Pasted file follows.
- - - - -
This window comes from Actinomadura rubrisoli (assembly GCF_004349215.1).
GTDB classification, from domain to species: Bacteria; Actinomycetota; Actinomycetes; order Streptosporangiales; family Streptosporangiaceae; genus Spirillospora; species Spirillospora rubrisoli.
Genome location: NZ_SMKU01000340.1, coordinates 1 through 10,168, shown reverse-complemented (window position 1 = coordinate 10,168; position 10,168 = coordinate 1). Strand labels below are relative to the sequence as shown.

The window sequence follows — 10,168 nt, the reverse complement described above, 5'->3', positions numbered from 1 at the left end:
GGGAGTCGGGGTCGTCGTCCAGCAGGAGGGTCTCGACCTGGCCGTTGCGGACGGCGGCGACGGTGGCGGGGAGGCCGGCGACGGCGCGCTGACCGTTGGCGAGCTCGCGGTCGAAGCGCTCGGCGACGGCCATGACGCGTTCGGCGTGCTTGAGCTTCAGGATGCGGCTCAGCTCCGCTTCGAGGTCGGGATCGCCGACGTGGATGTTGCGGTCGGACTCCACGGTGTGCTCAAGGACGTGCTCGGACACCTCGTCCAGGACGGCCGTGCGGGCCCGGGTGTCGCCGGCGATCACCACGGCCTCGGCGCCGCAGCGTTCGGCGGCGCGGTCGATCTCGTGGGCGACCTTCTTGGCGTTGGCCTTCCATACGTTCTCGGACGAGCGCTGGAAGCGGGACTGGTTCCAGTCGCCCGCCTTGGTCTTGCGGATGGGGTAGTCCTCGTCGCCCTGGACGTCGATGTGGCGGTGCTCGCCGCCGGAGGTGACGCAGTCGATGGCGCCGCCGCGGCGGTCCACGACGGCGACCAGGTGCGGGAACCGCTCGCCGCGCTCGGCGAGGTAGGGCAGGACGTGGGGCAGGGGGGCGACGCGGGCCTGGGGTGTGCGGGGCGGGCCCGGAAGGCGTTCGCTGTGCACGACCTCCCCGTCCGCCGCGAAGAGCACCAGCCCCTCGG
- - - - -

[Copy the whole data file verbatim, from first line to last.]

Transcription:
This window comes from Actinomadura rubrisoli (assembly GCF_004349215.1).
GTDB classification, from domain to species: Bacteria; Actinomycetota; Actinomycetes; order Streptosporangiales; family Streptosporangiaceae; genus Spirillospora; species Spirillospora rubrisoli.
Genome location: NZ_SMKU01000340.1, coordinates 1 through 10,168, shown reverse-complemented (window position 1 = coordinate 10,168; position 10,168 = coordinate 1). Strand labels below are relative to the sequence as shown.

The window sequence follows — 10,168 nt, the reverse complement described above, 5'->3', positions numbered from 1 at the left end:
GGGAGTCGGGGTCGTCGTCCAGCAGGAGGGTCTCGACCTGGCCGTTGCGGACGGCGGCGACGGTGGCGGGGAGGCCGGCGACGGCGCGCTGACCGTTGGCGAGCTCGCGGTCGAAGCGCTCGGCGACGGCCATGACGCGTTCGGCGTGCTTGAGCTTCAGGATGCGGCTCAGCTCCGCTTCGAGGTCGGGATCGCCGACGTGGATGTTGCGGTCGGACTCCACGGTGTGCTCAAGGACGTGCTCGGACACCTCGTCCAGGACGGCCGTGCGGGCCCGGGTGTCGCCGGCGATCACCACGGCCTCGGCGCCGCAGCGTTCGGCGGCGCGGTCGATCTCGTGGGCGACCTTCTTGGCGTTGGCCTTCCATACGTTCTCGGACGAGCGCTGGAAGCGGGACTGGTTCCAGTCGCCCGCCTTGGTCTTGCGGATGGGGTAGTCCTCGTCGCCCTGGACGTCGATGTGGCGGTGCTCGCCGCCGGAGGTGACGCAGTCGATGGCGCCGCCGCGGCGGTCCACGACGGCGACCAGGTGCGGGAACCGCTCGCCGCGCTCGGCGAGGTAGGGCAGGACGTGGGGCAGGGGGGCGACGCGGGCCTGGGGTGTGCGGGGCGGGCCCGGAAGGCGTTCGCTGTGCACGACCTCCCCGTCCGCCGCGAAGAGCACCAGCCCCTCGG